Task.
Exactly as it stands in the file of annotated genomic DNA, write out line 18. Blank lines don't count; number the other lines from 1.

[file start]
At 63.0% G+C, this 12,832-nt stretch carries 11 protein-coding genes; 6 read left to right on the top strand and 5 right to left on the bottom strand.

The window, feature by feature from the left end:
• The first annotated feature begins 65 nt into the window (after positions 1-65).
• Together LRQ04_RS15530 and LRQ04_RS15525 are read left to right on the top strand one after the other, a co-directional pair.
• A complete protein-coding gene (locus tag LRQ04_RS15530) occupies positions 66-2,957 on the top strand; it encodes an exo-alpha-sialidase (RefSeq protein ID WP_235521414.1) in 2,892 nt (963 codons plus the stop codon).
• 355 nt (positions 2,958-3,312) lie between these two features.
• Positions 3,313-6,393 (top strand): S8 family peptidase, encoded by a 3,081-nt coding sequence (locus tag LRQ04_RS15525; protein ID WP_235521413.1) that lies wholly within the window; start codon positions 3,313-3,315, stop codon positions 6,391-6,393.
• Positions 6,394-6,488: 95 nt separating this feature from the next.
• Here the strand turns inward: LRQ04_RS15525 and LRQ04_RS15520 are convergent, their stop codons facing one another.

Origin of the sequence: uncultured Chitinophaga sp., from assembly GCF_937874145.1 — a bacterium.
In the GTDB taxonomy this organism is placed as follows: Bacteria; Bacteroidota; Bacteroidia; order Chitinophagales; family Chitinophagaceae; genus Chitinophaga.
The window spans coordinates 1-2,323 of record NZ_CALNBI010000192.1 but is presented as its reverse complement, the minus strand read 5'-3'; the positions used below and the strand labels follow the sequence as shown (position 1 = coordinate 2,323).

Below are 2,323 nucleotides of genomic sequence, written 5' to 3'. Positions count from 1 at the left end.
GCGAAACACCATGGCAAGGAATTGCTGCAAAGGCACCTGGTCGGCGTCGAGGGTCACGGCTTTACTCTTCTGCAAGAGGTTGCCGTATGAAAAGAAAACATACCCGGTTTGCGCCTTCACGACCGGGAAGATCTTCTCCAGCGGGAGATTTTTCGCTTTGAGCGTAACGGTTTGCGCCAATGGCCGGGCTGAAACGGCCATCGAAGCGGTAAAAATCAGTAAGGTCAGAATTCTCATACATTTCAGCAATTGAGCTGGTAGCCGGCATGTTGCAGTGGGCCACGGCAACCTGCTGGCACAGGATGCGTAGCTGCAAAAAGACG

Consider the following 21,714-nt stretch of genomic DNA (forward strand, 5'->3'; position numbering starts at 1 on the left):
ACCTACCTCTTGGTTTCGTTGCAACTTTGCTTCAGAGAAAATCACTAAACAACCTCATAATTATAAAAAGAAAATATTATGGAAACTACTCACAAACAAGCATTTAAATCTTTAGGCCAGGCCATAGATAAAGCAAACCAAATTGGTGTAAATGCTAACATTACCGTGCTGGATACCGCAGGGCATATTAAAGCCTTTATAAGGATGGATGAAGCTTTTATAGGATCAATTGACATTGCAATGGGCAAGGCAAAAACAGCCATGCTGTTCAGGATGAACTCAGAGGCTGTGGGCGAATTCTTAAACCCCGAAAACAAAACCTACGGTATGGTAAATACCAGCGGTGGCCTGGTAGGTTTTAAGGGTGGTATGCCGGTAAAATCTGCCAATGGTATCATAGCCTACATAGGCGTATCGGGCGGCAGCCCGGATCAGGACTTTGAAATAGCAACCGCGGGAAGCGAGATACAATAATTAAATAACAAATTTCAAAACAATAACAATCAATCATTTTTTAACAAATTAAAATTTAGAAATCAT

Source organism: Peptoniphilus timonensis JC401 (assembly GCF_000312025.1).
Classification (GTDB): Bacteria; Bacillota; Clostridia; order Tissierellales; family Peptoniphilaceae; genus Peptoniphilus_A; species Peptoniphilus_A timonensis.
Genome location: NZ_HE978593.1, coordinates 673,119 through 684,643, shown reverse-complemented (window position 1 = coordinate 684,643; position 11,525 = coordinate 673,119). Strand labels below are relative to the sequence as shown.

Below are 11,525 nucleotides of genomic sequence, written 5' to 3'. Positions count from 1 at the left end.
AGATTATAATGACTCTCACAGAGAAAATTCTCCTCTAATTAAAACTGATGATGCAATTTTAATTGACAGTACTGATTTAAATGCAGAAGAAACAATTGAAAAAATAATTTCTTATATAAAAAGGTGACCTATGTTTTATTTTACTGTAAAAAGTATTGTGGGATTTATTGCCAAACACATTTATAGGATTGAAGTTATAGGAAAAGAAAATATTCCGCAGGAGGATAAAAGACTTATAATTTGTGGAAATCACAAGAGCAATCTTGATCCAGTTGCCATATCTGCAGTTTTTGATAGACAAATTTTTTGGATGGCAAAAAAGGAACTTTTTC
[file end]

Classification (GTDB): Bacteria; Bacillota; Clostridia; order Tissierellales; family Peptoniphilaceae; genus Peptoniphilus_A; species Peptoniphilus_A timonensis.